Math Muffins in March!
James bounces into our early childhood center on a gloomy March morning and asks, “Can we make muffins today?”
“Yes! Muffins!” the other children shout, jumping up and down in what just moments before had been a calm, quiet and sleepy classroom.
We cook a lot, and over the years I have learned to stretch this activity into a “curriculum” that gives each child plenty of hands-on time with the ingredients.
There is something magical about cooking that levels the playing field and makes the activity developmentally appropriate for children of every age and skill level.
Before calling the preschoolers into our kitchen area, I prefer to prep the workspace. But on days like this—when the cooking is a spontaneous, child-led idea—I send the children to the bathroom to wash their hands and quickly get to work.
In an ideal world, I would gather all of the ingredients and take care of any prep work that might be too difficult for little hands in advance. For example, I might chop an ingredient or pour a teaspoon of vanilla into a measuring cup and then set those items out in the order that we will need them for the recipe.
“Can I crack an egg?” begs Saaliha.
“Me, too!” shouts Marcus. The children are bouncing with energy and joy.
“I don’t like to crack eggs,” says Hudson. “Can I stir the flour and sugar?”
When I have more ingredients than children (or more children than ingredients), I get creative. If I’m working with a younger group, I’ll crack the eggs for the children and put them into measuring cups. You may need to let each child add one egg or one child add three eggs, depending on how many cooks there are and how much time you have in the kitchen.
I try to stretch out this part of the cooking sequence because every child needs a turn, and each turn is a learning opportunity. Cooking is one of those rare times when everyone is working as a team, the children are happy and helpful and the conversations are rich and engaging.
Years ago, we had a visual learner who described pouring the dirt (brown sugar) on top of the snow (flour) and then stirring in the sunshine (eggs). For years, children have repeated that same story over and over to the new children in the classroom. I have no idea how many years this has gone on or how much joy that silly little narrative has brought to the children who have walked through our door!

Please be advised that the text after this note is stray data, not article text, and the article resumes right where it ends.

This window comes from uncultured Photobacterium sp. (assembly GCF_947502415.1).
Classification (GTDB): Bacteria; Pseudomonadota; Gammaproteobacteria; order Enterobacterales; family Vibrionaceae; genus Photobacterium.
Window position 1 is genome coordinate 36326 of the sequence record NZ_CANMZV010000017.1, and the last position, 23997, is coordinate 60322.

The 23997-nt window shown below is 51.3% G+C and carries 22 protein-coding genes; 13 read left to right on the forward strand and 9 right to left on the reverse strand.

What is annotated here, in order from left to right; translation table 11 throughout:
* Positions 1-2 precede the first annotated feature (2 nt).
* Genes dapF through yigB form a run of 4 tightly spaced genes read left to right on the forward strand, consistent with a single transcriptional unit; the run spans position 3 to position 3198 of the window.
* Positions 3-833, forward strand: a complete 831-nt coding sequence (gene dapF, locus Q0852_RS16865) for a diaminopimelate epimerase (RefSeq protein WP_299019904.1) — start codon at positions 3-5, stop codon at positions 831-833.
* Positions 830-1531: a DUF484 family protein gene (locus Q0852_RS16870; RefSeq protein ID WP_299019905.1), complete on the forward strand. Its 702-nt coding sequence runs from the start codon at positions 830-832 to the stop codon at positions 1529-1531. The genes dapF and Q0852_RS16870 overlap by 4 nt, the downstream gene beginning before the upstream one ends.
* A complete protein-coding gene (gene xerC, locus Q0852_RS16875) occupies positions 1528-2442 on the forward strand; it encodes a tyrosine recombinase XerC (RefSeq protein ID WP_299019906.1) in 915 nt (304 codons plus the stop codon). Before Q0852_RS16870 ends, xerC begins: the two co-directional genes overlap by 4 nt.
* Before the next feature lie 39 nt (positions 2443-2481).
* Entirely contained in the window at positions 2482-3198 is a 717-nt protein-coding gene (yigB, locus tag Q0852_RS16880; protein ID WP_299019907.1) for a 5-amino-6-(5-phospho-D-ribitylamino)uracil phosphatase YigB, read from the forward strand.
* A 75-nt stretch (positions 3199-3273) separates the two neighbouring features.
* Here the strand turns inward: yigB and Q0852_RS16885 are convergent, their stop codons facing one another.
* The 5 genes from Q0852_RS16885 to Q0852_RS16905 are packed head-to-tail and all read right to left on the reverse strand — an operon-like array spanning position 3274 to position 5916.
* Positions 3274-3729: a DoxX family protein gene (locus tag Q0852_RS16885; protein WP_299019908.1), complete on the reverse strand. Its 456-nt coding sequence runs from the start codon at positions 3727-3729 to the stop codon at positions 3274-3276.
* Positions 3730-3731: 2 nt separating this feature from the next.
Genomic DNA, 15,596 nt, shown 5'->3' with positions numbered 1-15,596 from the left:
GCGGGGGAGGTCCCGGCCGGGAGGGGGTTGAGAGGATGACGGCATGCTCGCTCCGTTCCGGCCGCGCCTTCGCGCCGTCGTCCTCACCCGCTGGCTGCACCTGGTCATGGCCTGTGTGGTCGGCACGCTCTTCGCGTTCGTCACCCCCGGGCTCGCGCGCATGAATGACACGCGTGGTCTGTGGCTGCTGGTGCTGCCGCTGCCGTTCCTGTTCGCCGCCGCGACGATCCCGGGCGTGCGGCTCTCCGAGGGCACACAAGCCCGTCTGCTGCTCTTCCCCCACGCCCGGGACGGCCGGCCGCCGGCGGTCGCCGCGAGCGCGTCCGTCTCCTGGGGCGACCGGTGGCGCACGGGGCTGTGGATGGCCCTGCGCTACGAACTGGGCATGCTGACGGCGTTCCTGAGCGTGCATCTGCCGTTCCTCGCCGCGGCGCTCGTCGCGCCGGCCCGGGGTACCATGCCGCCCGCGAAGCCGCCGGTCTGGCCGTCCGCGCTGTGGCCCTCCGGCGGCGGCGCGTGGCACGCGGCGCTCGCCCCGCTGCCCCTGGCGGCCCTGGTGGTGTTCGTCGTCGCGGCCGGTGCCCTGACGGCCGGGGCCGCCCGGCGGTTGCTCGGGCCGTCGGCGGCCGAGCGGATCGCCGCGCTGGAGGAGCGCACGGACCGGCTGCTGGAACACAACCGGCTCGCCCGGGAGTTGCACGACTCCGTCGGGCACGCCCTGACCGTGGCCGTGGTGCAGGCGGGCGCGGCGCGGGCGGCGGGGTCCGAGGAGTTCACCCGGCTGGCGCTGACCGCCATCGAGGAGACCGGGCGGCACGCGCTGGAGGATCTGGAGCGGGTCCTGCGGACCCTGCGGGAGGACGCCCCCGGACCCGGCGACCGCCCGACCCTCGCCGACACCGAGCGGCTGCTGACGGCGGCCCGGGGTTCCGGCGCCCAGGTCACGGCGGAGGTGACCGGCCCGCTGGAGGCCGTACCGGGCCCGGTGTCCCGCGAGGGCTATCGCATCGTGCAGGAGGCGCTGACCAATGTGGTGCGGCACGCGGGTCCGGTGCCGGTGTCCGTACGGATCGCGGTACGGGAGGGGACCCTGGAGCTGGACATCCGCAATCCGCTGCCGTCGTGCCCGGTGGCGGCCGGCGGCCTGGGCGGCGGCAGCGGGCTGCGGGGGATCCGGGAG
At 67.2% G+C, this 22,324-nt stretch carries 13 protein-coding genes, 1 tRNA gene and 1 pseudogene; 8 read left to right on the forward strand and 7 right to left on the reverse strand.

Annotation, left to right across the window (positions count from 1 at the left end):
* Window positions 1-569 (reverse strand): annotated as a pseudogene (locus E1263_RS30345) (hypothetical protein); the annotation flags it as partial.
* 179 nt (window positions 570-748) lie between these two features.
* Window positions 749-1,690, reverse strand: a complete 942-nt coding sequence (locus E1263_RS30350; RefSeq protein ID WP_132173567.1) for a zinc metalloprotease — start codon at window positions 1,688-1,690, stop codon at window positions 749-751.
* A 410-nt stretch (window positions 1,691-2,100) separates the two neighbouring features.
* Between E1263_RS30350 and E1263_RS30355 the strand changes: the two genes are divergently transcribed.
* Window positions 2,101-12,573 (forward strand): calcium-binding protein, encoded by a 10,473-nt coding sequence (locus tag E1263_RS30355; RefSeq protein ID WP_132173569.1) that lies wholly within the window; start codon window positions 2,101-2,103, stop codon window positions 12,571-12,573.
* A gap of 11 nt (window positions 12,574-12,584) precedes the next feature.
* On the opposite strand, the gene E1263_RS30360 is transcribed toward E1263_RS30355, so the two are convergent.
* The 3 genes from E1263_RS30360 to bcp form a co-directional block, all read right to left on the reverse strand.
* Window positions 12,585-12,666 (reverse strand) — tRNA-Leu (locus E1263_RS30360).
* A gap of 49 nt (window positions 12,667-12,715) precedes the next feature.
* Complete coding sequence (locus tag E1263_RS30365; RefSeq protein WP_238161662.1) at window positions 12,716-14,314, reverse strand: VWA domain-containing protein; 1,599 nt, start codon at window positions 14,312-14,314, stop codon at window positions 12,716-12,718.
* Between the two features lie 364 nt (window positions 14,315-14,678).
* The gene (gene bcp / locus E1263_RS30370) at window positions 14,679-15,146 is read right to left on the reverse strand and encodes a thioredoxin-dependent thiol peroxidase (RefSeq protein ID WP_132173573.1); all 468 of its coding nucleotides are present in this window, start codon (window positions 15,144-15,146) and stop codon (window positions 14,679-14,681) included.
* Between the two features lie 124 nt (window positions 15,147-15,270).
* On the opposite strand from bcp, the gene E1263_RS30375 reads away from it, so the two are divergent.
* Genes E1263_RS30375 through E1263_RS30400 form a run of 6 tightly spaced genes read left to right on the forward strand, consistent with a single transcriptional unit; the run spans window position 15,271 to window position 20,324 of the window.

Count the ingredients. Count the eggs. Count the number of times each child gets to stir the mixture.
Meanwhile, expand the vocabulary of your young chefs. Ask the children to describe what they see, taste and smell. Talk about the colors and the textures.
Then ask the children to predict what will happen to the muffins or cookies when they are placed in the oven. Will they rise? Will they get bigger? Why?
Cooking gives preschoolers a strong foundation in math, science, language, art and reading. When we invite children to create in the kitchen, we provide learning opportunities in many academic subjects.
Think of your ingredients as subsets that will introduce opportunities for counting, observing, predicting, adding, measuring, dividing and estimating.
As children see how certain ingredients combine, react and change during the cooking process, they are learning basic chemistry.
Baking also brings children together at the table to share food, conversation, observations, ideas and camaraderie. What more could you ask for in an early childhood setting?
Waiting for muffins to bake can seem like an eternity when you are three. Don’t torture yourself or your students! Pick a recipe with minimal ingredients and shorter baking times. Instead of a 30-minute banana bread recipe, make a smoothie, muffins or cookies.
We use our baking time to take bathroom breaks, sweep the floor, wash the dishes, wash our hands and set the table so that we can feast on our masterpiece as soon as it comes out of the oven and cools. If there’s still time left on the timer, then we wash our hands again!
Remember to keep it light and keep it fun. Sit down and enjoy the conversations and the joy of being with your young learners. Breathe in the tantalizing smell of muffins rising in the oven and give yourself the time and space to engage in these extended activities. Feast on some comfort food and engage in some delicious early science and math learning!
If you’ve got pancake fans in your classroom (and who doesn’t), we’ve got a great lesson plan for you here. Don’t forget to click on the Connect With Families button in the upper left corner of the lesson page to download a letter that gives families all of the information they need to continue the learning at home.
4 Replies to “Math Muffins in March!”
Incorporating activities when learning how to bake enhances productivity.
Learning how to bake enhances productivity.
A beautiful way to improve various areas of development.
Putting math into everyday activities helps kids so much!